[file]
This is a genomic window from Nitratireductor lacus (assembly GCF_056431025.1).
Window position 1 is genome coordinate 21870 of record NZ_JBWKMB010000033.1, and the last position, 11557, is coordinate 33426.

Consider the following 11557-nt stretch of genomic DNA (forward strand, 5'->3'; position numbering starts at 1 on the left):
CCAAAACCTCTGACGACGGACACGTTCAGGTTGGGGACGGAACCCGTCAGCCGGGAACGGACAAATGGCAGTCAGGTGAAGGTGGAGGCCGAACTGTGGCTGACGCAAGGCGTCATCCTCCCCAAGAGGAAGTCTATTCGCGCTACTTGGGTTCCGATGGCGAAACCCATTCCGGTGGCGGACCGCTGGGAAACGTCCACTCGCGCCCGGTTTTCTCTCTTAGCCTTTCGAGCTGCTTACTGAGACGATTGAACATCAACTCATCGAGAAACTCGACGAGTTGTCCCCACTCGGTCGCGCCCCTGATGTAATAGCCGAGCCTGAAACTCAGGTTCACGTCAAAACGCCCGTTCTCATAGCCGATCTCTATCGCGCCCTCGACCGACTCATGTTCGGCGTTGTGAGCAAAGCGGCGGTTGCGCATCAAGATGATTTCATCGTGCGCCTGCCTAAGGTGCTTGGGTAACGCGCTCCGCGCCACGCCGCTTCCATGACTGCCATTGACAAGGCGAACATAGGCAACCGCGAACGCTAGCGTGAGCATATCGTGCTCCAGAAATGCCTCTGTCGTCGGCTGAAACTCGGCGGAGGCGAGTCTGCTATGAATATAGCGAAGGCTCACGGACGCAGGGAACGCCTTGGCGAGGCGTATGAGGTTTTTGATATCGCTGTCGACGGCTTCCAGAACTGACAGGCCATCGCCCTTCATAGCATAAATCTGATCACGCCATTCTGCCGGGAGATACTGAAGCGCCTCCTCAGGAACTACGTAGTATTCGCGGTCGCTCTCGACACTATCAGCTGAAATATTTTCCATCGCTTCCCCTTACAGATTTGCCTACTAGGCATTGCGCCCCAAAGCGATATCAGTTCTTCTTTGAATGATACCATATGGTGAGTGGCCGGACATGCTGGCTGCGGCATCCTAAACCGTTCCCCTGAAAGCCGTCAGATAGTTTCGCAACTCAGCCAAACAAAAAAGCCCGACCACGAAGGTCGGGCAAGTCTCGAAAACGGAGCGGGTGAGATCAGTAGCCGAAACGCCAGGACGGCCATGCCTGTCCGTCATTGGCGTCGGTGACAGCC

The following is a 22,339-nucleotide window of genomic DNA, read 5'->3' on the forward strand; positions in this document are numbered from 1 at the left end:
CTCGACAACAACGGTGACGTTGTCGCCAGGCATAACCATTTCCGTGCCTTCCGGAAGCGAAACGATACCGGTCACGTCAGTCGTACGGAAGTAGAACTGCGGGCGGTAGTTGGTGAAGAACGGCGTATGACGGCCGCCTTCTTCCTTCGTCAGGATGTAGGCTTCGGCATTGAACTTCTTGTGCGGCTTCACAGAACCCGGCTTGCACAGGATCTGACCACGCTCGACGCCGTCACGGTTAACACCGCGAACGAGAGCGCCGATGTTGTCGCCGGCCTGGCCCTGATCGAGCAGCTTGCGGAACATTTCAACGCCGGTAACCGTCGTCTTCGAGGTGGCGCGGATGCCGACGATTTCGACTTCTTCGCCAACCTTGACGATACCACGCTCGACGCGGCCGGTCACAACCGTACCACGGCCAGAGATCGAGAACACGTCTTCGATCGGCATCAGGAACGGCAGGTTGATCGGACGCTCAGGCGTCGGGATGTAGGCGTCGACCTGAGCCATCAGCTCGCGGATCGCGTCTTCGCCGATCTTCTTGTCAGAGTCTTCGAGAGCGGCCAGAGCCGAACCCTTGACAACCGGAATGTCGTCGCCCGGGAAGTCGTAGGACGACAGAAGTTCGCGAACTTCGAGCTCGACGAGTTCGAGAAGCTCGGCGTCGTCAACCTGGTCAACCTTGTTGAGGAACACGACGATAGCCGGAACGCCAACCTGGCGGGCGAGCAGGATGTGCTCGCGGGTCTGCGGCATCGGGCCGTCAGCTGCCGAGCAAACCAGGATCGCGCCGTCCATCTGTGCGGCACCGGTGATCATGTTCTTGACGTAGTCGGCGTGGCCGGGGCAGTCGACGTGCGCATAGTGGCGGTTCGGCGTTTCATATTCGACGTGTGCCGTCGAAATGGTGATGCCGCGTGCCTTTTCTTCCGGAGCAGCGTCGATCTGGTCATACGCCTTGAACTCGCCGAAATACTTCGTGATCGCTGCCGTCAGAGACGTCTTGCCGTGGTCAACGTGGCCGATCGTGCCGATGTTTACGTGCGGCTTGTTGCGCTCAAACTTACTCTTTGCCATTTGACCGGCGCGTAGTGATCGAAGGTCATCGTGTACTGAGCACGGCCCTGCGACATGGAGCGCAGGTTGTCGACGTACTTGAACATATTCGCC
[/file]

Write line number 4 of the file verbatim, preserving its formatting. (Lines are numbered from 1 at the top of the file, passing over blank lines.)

CCAAAACCTCTGACGACGGACACGTTCAGGTTGGGGACGGAACCCGTCAGCCGGGAACGGACAAATGGCAGTCAGGTGAAGGTGGAGGCCGAACTGTGGCTGACGCAAGGCGTCATCCTCCCCAAGAGGAAGTCTATTCGCGCTACTTGGGTTCCGATGGCGAAACCCATTCCGGTGGCGGACCGCTGGGAAACGTCCACTCGCGCCCGGTTTTCTCTCTTAGCCTTTCGAGCTGCTTACTGAGACGATTGAACATCAACTCATCGAGAAACTCGACGAGTTGTCCCCACTCGGTCGCGCCCCTGATGTAATAGCCGAGCCTGAAACTCAGGTTCACGTCAAAACGCCCGTTCTCATAGCCGATCTCTATCGCGCCCTCGACCGACTCATGTTCGGCGTTGTGAGCAAAGCGGCGGTTGCGCATCAAGATGATTTCATCGTGCGCCTGCCTAAGGTGCTTGGGTAACGCGCTCCGCGCCACGCCGCTTCCATGACTGCCATTGACAAGGCGAACATAGGCAACCGCGAACGCTAGCGTGAGCATATCGTGCTCCAGAAATGCCTCTGTCGTCGGCTGAAACTCGGCGGAGGCGAGTCTGCTATGAATATAGCGAAGGCTCACGGACGCAGGGAACGCCTTGGCGAGGCGTATGAGGTTTTTGATATCGCTGTCGACGGCTTCCAGAACTGACAGGCCATCGCCCTTCATAGCATAAATCTGATCACGCCATTCTGCCGGGAGATACTGAAGCGCCTCCTCAGGAACTACGTAGTATTCGCGGTCGCTCTCGACACTATCAGCTGAAATATTTTCCATCGCTTCCCCTTACAGATTTGCCTACTAGGCATTGCGCCCCAAAGCGATATCAGTTCTTCTTTGAATGATACCATATGGTGAGTGGCCGGACATGCTGGCTGCGGCATCCTAAACCGTTCCCCTGAAAGCCGTCAGATAGTTTCGCAACTCAGCCAAACAAAAAAGCCCGACCACGAAGGTCGGGCAAGTCTCGAAAACGGAGCGGGTGAGATCAGTAGCCGAAACGCCAGGACGGCCATGCCTGTCCGTCATTGGCGTCGGTGACAGCC